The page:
Here’s the second part (part one here) of my series on God’s Sovereignty and Human Responsibility taken from D. A. Carson’s Praying with Paul. There are seven passages that support both God’s Sovereignty and Human Responsibility, and I’ll cover four today and three next time.
1. Genesis 50:19-20
But Joseph said to them, “Do not fear, for am I in the place of God? As for you, you meant evil against me, but God meant it for good, to bring it about that many people should be kept alive, as they are today.’”
After the death of their father, Jacob’s son come to Joseph and plead with him not to take revenge on them. Big Joe, recognizing God’s hand through the whole situation (not to mention his life) tells them that God has intended this situation for good the entire time.
To understand what Joseph is saying, Carson gives two responses which Joe does not say:
- “Look, miserable sinners, you hatched and executed this wicked plot, and if it hadn’t been for God coming in at the last moment, it would have gone far worse for me than it did.”
- “God’s intention was to send me down to Egypt with first-class treatment, but you wretched reprobates threw a wrench into his plans and caused me a lot of suffering” (128).
Joseph had dreams of the brothers bowing down to him. Joseph’s brothers sold him off. In God’s sovereignty he raised up Joseph and saved millions of people during te famine years, but it does not excuse the brothers’ evil. And their evil plot does not shrink God’s sovereignty, making his power subject to their decisions. Both God’s sovereignty and human responsibility are to be assumed true.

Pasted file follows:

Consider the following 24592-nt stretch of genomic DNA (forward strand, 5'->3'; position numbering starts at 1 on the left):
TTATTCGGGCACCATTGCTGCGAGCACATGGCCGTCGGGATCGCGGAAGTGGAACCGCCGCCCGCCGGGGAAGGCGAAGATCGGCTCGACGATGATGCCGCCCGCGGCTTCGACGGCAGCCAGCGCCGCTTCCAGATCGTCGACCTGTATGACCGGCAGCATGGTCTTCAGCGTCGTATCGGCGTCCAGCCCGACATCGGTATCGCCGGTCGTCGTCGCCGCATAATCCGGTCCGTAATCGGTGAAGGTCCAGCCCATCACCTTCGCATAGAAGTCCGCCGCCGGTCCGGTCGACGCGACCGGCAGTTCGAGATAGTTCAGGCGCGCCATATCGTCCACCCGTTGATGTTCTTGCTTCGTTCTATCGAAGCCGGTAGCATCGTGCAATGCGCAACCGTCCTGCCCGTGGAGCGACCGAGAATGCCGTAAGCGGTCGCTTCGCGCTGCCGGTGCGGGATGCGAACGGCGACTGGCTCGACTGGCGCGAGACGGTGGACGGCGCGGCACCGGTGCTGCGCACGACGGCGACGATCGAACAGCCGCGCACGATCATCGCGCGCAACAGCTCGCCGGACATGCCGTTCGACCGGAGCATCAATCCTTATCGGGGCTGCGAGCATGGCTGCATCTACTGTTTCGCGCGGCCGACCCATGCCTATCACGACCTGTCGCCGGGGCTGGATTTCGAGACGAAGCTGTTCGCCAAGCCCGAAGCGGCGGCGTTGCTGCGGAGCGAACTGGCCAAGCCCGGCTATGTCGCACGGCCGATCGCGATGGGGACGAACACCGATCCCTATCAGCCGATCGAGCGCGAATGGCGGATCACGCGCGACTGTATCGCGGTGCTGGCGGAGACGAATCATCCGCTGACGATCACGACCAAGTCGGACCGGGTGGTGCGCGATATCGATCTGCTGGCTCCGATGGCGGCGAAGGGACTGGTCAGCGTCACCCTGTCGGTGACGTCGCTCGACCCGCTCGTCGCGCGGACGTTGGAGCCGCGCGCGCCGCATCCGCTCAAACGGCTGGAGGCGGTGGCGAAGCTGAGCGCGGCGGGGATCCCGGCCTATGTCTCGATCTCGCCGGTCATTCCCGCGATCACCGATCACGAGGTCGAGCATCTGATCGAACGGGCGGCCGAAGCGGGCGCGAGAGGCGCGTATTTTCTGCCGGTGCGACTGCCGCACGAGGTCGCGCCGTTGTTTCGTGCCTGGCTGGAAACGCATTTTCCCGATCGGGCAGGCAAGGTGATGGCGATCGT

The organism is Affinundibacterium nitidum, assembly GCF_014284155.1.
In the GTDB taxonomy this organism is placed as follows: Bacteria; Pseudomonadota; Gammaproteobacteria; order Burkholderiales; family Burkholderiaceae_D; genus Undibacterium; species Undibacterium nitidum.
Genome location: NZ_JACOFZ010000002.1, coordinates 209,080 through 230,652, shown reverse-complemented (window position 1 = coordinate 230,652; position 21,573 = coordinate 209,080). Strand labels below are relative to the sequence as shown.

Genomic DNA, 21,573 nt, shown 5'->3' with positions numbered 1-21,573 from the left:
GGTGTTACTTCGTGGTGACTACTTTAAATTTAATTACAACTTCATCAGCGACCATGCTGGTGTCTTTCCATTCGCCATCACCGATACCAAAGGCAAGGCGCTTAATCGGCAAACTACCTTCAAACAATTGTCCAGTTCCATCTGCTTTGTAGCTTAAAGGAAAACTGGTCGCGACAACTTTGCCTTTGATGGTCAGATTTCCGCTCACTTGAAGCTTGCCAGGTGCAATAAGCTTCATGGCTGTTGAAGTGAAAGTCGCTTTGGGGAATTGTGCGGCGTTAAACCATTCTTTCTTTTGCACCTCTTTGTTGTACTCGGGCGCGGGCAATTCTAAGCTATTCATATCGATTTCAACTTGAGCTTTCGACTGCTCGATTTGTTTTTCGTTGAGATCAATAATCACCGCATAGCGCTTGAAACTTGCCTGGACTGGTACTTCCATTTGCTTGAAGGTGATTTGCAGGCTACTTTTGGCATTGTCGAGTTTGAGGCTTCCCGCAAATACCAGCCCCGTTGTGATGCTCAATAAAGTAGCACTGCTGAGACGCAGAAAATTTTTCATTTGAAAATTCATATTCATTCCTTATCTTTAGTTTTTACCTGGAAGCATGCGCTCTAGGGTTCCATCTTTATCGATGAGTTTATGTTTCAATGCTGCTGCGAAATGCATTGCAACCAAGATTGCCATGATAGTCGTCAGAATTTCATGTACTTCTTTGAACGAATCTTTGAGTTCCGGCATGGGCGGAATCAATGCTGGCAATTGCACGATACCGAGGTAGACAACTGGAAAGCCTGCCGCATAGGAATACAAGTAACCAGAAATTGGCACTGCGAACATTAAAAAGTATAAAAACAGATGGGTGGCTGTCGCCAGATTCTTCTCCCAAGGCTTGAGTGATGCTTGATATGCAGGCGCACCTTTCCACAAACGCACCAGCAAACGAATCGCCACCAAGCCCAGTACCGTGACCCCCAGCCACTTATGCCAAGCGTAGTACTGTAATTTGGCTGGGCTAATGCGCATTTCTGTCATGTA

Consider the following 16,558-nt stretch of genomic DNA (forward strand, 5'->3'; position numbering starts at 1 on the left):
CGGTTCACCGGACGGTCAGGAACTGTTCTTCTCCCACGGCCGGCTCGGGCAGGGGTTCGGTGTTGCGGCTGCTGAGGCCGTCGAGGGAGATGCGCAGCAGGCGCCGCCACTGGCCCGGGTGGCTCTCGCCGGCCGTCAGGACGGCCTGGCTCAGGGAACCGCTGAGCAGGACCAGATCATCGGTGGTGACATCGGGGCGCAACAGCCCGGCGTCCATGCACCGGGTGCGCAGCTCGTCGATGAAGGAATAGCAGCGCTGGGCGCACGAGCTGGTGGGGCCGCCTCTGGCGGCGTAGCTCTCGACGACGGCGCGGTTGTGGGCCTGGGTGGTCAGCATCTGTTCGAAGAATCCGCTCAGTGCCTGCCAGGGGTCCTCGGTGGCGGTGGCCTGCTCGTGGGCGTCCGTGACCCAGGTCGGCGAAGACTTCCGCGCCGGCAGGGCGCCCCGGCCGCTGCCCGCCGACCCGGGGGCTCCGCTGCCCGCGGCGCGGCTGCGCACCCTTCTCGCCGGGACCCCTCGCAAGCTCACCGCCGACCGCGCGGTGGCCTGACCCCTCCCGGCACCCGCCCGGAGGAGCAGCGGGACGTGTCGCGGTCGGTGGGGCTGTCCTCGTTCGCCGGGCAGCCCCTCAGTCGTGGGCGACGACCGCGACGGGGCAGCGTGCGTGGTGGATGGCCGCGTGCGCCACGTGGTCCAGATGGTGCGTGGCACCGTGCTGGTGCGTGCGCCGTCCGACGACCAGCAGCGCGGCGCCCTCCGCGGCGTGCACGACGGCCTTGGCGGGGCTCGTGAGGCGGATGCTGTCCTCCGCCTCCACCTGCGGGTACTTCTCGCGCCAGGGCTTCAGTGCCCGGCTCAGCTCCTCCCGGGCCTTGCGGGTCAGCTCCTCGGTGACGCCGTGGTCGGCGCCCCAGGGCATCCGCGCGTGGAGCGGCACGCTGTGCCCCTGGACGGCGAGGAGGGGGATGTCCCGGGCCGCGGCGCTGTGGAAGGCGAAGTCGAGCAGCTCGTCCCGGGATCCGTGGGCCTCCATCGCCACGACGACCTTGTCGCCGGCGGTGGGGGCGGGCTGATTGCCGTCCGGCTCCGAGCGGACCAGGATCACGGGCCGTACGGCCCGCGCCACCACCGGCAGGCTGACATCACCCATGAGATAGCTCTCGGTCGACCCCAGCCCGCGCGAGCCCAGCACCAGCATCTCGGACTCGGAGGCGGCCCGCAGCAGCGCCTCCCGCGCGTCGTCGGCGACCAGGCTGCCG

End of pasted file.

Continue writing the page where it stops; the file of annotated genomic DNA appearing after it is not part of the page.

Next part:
2. 2 Samuel 24
Again the anger of the Lord was kindled against Israel, and he incited David against them, saying, “Go, number Israel and Judah.” So the king said to Joab, the commander of the army, who was with him, “Go through all the tribes of Israel, from Dan to Beersheba, and number the people, that I may know the number of the people.” But Joab said to the king, “May the Lord your God add to the people a hundred times as many as they are, while the eyes of my lord the king still see it, but why does my lord the king delight in this thing?’” But the king’s word prevailed against Joab and the commanders of the army. So Joab and the commanders of the army went out from the presence of the king to number the people of Israel….”
“But David’s heart struck him after he had numbered the people. And David said to the Lord, “I have sinned greatly in what I have done. But now, O Lord, please take away the iniquity of your servant, for I have done very foolishly.” Snd when David arose in the morning, the word of the Lord came to the prophet Gad, David’s seer, saying, “Go and say to David, ‘’Thus says the Lord, Three things I offer you. Choose one of them, that I may do it to you.’”
In his anger over Israel, God stirs up David to take a census of the people. After David numbers up Israel, an act previously forbidden, his hearts strikes him with guilt and he must chose one of three severe judgments that God will deliver. The result: seventy thousand people die.
In reading this, we must remember what the Bible says about God.
Deuteronomy 32.4, “The Rock, his work is perfect, for all his ways are justice. A God of faithfulness and without iniquity, just and upright is he.”
1 John 1.5, “This is the message we have heard from him and proclaim to you, that God is light, and in him is no darkness at all.”